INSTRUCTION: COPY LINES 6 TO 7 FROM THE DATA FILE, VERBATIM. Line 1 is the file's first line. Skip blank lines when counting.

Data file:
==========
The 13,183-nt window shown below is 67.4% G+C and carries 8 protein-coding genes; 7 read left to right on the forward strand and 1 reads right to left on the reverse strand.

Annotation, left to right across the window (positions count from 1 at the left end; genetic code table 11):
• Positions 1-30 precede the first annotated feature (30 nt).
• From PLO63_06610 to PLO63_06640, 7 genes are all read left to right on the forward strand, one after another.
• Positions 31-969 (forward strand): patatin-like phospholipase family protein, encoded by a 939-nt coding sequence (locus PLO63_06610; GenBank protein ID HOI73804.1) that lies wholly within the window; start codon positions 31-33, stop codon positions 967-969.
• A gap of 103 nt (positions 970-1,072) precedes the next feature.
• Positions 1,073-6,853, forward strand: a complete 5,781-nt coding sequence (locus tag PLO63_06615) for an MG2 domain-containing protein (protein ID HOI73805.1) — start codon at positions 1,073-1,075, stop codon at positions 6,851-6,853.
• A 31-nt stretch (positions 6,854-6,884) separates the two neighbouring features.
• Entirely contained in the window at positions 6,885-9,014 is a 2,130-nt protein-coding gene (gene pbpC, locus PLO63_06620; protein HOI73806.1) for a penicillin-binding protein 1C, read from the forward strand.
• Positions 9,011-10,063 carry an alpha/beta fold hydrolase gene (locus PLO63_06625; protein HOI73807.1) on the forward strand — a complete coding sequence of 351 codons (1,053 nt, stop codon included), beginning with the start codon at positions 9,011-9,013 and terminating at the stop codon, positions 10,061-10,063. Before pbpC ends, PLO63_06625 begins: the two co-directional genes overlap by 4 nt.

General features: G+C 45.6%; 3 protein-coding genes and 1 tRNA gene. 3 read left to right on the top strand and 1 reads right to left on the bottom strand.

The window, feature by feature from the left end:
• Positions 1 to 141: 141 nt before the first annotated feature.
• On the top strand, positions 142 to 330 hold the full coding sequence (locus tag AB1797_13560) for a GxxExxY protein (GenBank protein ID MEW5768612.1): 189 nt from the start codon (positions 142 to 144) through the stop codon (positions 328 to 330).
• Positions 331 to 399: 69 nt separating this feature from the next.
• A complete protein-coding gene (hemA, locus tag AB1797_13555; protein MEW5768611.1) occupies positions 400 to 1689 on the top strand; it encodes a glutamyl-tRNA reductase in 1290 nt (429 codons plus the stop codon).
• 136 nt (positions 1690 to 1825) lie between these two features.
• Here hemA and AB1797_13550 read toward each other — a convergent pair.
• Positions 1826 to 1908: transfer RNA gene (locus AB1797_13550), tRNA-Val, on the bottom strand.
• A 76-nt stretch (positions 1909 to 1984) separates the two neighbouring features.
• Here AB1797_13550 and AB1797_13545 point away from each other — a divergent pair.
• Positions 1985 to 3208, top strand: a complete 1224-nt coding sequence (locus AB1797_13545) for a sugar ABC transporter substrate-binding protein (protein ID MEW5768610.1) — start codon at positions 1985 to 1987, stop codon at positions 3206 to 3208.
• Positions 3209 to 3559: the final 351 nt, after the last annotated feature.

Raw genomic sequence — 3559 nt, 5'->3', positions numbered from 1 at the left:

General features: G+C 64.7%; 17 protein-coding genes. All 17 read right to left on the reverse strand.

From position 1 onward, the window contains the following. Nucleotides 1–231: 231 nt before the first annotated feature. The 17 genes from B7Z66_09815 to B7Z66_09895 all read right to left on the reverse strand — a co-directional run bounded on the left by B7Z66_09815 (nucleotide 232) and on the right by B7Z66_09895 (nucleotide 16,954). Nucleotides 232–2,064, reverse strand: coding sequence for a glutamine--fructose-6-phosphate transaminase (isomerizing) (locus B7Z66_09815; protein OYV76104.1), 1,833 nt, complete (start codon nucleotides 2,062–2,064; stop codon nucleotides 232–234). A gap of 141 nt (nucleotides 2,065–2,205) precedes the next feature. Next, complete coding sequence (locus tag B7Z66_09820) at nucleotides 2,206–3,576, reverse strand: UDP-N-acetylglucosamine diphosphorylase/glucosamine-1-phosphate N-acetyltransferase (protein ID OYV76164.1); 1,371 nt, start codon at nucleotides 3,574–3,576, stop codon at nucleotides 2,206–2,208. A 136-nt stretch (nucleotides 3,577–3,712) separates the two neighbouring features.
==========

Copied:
• A gap of 103 nt (positions 970-1,072) precedes the next feature.
• Positions 1,073-6,853, forward strand: a complete 5,781-nt coding sequence (locus tag PLO63_06615) for an MG2 domain-containing protein (protein ID HOI73805.1) — start codon at positions 1,073-1,075, stop codon at positions 6,851-6,853.